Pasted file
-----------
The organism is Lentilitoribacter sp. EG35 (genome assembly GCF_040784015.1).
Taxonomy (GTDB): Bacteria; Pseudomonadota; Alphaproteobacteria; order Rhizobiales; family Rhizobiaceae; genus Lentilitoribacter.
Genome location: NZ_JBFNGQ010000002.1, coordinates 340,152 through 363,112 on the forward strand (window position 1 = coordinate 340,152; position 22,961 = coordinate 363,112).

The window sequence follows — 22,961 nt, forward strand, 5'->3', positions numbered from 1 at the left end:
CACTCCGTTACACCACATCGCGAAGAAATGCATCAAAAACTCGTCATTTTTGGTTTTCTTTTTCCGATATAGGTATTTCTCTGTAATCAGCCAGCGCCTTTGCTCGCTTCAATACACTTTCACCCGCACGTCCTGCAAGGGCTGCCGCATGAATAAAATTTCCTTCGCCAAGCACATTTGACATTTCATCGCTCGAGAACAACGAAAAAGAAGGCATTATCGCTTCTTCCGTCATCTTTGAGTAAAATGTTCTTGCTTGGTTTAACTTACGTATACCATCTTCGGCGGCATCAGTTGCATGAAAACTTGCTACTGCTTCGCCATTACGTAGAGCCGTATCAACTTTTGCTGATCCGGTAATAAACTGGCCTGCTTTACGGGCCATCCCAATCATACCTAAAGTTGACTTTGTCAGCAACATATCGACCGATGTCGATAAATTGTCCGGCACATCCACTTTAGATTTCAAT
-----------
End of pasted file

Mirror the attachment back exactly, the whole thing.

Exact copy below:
The organism is Lentilitoribacter sp. EG35 (genome assembly GCF_040784015.1).
Taxonomy (GTDB): Bacteria; Pseudomonadota; Alphaproteobacteria; order Rhizobiales; family Rhizobiaceae; genus Lentilitoribacter.
Genome location: NZ_JBFNGQ010000002.1, coordinates 340,152 through 363,112 on the forward strand (window position 1 = coordinate 340,152; position 22,961 = coordinate 363,112).

The window sequence follows — 22,961 nt, forward strand, 5'->3', positions numbered from 1 at the left end:
CACTCCGTTACACCACATCGCGAAGAAATGCATCAAAAACTCGTCATTTTTGGTTTTCTTTTTCCGATATAGGTATTTCTCTGTAATCAGCCAGCGCCTTTGCTCGCTTCAATACACTTTCACCCGCACGTCCTGCAAGGGCTGCCGCATGAATAAAATTTCCTTCGCCAAGCACATTTGACATTTCATCGCTCGAGAACAACGAAAAAGAAGGCATTATCGCTTCTTCCGTCATCTTTGAGTAAAATGTTCTTGCTTGGTTTAACTTACGTATACCATCTTCGGCGGCATCAGTTGCATGAAAACTTGCTACTGCTTCGCCATTACGTAGAGCCGTATCAACTTTTGCTGATCCGGTAATAAACTGGCCTGCTTTACGGGCCATCCCAATCATACCTAAAGTTGACTTTGTCAGCAACATATCGACCGATGTCGATAAATTGTCCGGCACATCCACTTTAGATTTCAAT